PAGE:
In 1871/2 George Pilkington (1840-1923) Chemical Manufacturer (alkalis) of Widnes bought the house. The 4th son of Wm Pilkington of St Helens, he married in 1867, their eldest son Hector was born in 1868 and by the 1881 census he was at Eton, two more sons had been born and the family had 8 servants. In 1888 the L.W.L.B. Minutes record the building of the Billiard Room, by 1892 George Pilkington was a J.P. for Lancashire and in 1893 the "application for permission" to enlarge the Lodge was from A. Culshaw, a younger member of William Culshaw's firm of architects. (J.F. Marsh "Story of Woolton" says that the last addition to Stoneleigh was executed by Joseph Houghton). In 1905 Hector Pilkington was a stock & share broker, living at the same address. George Pilkington died 1923 and the house was sold.
By 1925 George Leather, accountant (Harmood Banner & Son) had bought the house. His family included two rugger playing sons and two daughters - this family was still there in 1936.
HIGH LEE c.1861, demolished by 1951.
Architectural description - more than 300 yards from the entrance in Beaconsfield Rd and equally far from its lodge in Druids Cross Rd, this large Victorian house must have been in a world of its own, with a view to the Welsh hills. The house was stone, the garden front of the main 2-storey block faced just South of West and a North wing showed a basement window and possibly lesser ceiling heights. The front door, with a pointed 3-light window above it, was central in a gable on the right of the South end. At the South West corner - the drawing room ? - was a 4-light stone mullioned square bay under a broad gable with rather low eaves, a 3-light window, facing West, and a tall chimney stack on South. The linking bay had a 4-light window on ground floor, a 3-light one above and a little gable. Next was a projecting gable, higher than the first, with a canted 2-storey bay with 3-lights facing West at both levels but the upper part was narrower than that below, and the top was castellated under a small 2-light window at second floor level. The slated roofs were steeply pitched with, the most striking feature, very wide bargeboards pierced in varying patterns for each gable. Part of the stable block remains as a pavilion for S.F.X. playing fields. (The above description from a single photograph from Miss Houghton !s collection annotated "Vernon".)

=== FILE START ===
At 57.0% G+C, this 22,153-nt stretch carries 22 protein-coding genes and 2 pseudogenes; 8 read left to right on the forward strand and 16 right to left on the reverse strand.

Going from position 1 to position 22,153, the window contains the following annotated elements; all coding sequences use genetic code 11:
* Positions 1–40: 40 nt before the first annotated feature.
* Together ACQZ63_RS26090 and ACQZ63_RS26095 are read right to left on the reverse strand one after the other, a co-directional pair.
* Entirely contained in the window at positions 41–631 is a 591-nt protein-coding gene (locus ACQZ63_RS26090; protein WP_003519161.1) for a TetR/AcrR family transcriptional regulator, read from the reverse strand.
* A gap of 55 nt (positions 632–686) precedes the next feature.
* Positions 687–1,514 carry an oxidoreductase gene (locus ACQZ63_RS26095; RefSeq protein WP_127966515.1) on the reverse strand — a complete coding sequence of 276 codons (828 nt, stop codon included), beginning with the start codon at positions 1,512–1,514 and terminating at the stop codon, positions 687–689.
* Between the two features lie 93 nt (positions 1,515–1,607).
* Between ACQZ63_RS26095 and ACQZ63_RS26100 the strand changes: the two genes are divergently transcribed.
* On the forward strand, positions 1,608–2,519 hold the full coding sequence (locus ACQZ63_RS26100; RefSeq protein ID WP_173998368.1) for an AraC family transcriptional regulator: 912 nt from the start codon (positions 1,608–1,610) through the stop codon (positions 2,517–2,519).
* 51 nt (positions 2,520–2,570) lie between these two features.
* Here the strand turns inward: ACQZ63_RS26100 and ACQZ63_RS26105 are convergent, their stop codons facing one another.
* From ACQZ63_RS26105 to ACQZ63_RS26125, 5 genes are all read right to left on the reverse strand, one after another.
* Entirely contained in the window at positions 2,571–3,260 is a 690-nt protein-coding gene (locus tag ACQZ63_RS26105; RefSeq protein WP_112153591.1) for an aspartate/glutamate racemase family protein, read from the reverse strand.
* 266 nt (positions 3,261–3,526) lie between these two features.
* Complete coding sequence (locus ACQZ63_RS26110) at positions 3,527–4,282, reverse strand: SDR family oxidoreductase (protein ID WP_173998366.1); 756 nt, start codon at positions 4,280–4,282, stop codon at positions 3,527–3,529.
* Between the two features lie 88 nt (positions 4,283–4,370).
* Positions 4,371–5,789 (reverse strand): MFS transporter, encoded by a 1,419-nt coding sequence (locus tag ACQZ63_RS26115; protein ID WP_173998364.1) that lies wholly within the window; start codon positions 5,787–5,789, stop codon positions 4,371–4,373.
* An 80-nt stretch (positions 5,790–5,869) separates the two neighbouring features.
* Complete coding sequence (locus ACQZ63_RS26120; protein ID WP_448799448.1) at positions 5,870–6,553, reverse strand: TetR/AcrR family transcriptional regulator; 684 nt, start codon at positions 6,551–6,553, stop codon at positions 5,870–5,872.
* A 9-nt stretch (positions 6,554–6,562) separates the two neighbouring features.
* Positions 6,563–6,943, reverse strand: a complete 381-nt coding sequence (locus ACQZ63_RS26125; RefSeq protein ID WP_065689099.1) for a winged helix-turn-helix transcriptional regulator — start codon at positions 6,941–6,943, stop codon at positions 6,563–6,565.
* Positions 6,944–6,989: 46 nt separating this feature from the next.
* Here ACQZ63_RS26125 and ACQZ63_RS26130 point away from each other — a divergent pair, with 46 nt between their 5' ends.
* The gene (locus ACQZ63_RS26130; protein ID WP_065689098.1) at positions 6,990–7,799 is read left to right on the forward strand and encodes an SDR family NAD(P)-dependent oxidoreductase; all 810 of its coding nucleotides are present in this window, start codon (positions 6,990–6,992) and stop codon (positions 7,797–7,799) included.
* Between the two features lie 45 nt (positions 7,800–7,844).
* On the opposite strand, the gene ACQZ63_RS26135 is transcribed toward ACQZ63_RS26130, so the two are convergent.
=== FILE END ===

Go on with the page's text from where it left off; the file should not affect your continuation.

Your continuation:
continued . . .